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DARREN STEVENS AND CRICKET’S AGE QUESTION

At the age of 45, and in his 25th season of professional cricket, the Kent allrounder is showing no signs of slowing down.

Darren Stevens Marnus Labuschagne
Darren Stevens celebrates the wicket of Marnus Labuschagne at Canterbury. (Credit: @KentCricket)

At what age does a cricketer peak? This is a question that has been explored over the years, with many passionate and erudite fans of the game with a statistical bent crunching algorithms to try and determine when cricketers achieve peak performance. As a result of such in-depth statistical analysis across international cricket history and various domestic competitions such as Australia’s Sheffield Shield and England’s County Championship, the general reckoning is that the ages of 32 to 33, for batsmen and bowlers, are the so-called ‘vintage years’.

Indeed, the game is full of many cricketers at domestic and international level who have proven the adage ‘age is just a number’ to be a rather loose term. Cricket pundits, scribes and fans have countless times been wrong to write off players as they moved into their early-30s.

What we broadly believe to be the stage where batsmen, in particular, start to wane is on account of eyesight, reflexes and fitness dipping. Which is why when we see cricketers in their 40s still playing competitive state-level cricket and succeeding season after season, it is so pleasing to comprehend.

Darren Stevens 190
Kent allrounder Darren Stevens hit 15 sixes and 15 fours during his 190 from 149 balls. (Credit: Getty)

The oldest of such professional crickets is Darren Stevens, the Kent allrounder in his 25th season of first-class cricket and 17th with the country. Just this past week, Stevens, at the age of 45, scored 190 off 149 balls out of a Kent total of 307 and then removed Glamorgan’s big-ticket overseas signing Marnus Labuschagne before stumps at Canterbury. Steven’s sublime century – his 36th in first-class cricket – contained 15 fours and 15 sixes and he dominated a ninth-wicket stand of 166 with West Indian Miguel Cummins, who made a solitary run.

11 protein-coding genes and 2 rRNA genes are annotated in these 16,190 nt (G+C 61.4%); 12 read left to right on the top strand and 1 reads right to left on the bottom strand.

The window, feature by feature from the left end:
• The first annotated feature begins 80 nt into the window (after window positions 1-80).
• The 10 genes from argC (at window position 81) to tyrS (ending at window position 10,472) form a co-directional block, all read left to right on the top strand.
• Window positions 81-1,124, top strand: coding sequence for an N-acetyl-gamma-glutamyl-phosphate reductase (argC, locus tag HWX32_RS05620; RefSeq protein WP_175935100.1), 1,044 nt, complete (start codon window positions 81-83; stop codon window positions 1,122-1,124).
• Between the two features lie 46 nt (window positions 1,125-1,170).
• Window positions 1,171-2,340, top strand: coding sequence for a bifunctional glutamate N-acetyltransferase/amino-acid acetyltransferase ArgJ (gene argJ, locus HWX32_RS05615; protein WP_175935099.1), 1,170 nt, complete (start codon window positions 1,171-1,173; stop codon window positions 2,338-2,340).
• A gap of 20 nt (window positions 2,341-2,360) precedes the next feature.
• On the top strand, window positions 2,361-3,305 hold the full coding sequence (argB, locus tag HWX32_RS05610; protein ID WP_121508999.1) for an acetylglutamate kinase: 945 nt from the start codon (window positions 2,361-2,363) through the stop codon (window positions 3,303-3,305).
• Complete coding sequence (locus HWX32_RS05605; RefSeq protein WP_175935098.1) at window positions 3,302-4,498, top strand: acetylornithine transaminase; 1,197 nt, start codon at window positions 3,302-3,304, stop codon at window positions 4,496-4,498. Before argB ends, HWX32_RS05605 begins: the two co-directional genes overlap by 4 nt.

In April, when the English county season began, Stevens became the oldest Championship centurion since 1986 when he made 116* against Northamptonshire. Clearly, this is not just a one-off astonishing innings from the veteran.

Also in April, Stevens was named one of Wisden’s five Cricketers of The Year to become the oldest man to receive the accolade since 1933. This followed a superb run in the Bob Willis Trophy for Kent, during which he claimed 29 wickets at 15.00 apiece and scored an astonishing career-best 237 from 225 balls in a 433-run win over Yorkshire.

The season before, with Kent in Division Two of the County Championship, the canny allrounder claimed 52 wickets at 17.57. Since the start of the 2017 season, Stevens has claimed 180 wickets at under 18 per wicket with 16 five-wicket hauls.

How’s that for peak performance?

Since he turned 32, the age widely believed to be a professional cricketer’s peak, Stevens has scored over 8200 runs, with 18 centuries, and taken 499 wickets in first-class cricket. That’s just first-class cricket. Add in over 2000 runs and 103 wickets in List A cricket since the age of 32, as well as over 2500 runs and 87 wickets in T20s (played across leagues in England, Australia, Zimbabwe, New Zealand and Bangladesh) and you have an outstanding allrounder performing consistently through his 30s and 40s.

Once upon a time, 35 meant the impending age for an international cricketer’s retirement. Stevens never represented England, but the amount of cricket he has played – and this includes stints playing club cricket in South Africa, New Zealand and Australia aside from T20 leagues – is no less than what an international cricketer of his stature in the English system could have played in across a five-year career.

This is down to fitness and stamina and desire. There have been many professional cricketers who played into their 40s, and some into their 50s, which include those who played Tests too. Stevens is showing no signs of slowing down, and in his own unique way is upending the notion of a cricketer’s peak years.

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